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Article
September 1967

Dysphagia, Due to Massive Cervical Exostoses

Author Affiliations

Pittsburgh
From the Department of Laryngology and Bronchology, Mercy Hospital, Pittsburgh.

Arch Otolaryngol. 1967;86(3):346-347. doi:10.1001/archotol.1967.00760050348018
Abstract

ONLY WITHIN the last decade have large exostoses of the cervical spine with encroachment on the cervical esophagus been observed as a cause of dysphagia.

Cumming's1 analysis of "One Hundred Cases of Esophageal Diseases" mentions only one case of compression from without, which was due to Hodgkin's disease. He suggests aneurysm as the only other cause of external compression. Fugazzola2 reported his two cases as interesting curiosities. He thought that this clinical entity had been overlooked as a definite cause of esophageal obstruction.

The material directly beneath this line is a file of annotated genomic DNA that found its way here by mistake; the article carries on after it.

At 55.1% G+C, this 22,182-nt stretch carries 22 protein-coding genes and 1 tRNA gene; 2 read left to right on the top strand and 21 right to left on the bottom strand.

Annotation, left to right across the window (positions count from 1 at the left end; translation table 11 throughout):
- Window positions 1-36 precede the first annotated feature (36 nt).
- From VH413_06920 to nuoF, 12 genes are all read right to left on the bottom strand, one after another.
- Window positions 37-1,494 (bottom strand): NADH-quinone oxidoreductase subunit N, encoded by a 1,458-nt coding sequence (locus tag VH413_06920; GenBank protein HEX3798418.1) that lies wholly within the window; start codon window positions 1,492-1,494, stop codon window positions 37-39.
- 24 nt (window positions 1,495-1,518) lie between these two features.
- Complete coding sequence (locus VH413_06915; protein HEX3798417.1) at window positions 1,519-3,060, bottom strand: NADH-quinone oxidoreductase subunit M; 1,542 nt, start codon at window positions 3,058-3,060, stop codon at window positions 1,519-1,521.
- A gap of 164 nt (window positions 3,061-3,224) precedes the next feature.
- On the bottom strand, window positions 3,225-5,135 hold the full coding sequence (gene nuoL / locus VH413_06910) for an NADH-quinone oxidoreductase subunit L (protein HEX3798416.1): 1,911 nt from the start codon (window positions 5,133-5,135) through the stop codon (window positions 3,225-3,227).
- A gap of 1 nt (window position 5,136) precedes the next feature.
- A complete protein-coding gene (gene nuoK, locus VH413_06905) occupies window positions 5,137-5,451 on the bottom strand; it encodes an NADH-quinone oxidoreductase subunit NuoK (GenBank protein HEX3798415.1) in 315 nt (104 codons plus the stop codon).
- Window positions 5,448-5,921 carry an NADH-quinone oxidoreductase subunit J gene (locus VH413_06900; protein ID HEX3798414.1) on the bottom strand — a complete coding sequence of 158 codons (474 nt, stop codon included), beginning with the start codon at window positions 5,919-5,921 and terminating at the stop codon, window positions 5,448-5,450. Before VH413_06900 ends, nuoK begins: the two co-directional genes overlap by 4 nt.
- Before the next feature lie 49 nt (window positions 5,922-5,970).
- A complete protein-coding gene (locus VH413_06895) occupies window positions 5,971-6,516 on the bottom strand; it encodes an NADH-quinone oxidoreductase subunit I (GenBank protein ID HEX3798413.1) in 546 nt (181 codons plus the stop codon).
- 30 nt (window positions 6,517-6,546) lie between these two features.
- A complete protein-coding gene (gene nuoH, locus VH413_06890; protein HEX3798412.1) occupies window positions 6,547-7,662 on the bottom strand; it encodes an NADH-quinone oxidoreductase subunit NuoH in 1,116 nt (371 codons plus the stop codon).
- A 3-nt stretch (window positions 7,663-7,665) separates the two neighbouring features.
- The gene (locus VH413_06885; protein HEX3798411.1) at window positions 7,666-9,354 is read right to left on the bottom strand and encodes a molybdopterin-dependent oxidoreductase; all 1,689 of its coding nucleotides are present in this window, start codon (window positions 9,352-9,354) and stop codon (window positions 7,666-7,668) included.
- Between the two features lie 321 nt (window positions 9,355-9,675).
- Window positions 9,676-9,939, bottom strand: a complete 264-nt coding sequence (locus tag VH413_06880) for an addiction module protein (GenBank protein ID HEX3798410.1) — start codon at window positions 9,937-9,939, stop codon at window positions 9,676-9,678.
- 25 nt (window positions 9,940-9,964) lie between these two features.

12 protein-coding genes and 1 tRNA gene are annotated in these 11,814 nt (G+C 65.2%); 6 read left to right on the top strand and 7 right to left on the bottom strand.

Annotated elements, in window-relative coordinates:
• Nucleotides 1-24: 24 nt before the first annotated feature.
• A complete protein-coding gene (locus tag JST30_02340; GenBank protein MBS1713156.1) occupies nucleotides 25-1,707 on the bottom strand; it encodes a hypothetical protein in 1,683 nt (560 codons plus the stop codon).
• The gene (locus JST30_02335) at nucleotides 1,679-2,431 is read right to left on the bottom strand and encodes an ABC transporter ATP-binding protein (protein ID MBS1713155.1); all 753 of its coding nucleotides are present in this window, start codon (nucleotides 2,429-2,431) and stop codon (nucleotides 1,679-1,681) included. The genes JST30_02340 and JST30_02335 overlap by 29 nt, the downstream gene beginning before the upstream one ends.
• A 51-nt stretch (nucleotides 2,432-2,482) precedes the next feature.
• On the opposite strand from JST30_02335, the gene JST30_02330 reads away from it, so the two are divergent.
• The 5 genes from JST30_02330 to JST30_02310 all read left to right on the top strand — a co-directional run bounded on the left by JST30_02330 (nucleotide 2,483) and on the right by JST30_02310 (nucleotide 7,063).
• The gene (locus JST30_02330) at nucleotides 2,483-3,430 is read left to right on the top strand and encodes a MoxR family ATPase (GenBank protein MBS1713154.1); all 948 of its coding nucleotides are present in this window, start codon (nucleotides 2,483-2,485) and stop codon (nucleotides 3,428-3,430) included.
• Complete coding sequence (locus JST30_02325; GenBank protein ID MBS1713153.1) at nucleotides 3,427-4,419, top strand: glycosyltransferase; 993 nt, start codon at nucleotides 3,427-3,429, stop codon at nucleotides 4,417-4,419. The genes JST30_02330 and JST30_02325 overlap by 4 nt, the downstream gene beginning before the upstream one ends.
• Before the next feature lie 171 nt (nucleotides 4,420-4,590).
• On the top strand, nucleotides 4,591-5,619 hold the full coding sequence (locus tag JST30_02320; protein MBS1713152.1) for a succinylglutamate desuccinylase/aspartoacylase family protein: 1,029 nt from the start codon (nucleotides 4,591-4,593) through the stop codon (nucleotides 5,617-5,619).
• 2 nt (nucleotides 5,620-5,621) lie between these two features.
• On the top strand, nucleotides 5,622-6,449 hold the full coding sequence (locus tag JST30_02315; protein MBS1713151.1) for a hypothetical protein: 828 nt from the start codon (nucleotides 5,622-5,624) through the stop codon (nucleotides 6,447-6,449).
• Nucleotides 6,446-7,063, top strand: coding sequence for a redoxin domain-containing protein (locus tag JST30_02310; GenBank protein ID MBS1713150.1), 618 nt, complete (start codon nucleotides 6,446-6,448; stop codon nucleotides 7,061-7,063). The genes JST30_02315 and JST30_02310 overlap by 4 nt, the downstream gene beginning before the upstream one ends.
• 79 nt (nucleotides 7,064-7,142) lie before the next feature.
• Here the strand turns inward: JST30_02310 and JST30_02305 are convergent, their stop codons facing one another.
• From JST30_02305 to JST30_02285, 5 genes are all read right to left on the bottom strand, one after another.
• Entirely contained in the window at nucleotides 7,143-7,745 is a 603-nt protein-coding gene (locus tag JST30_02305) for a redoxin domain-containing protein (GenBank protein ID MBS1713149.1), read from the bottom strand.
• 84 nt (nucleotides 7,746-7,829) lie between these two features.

Report of a Case  A 66-year-old man was admitted to the hospital with a complaint of progressive dysphagia of three years' duration. He was able to swallow carefully selected foods and liquids with great difficulty. One month before, almost complete esophageal obstruction developed.He was short with a thick neck. His general appearance showed marked dehydration and weight loss. Physical and laboratory examinations revealed no

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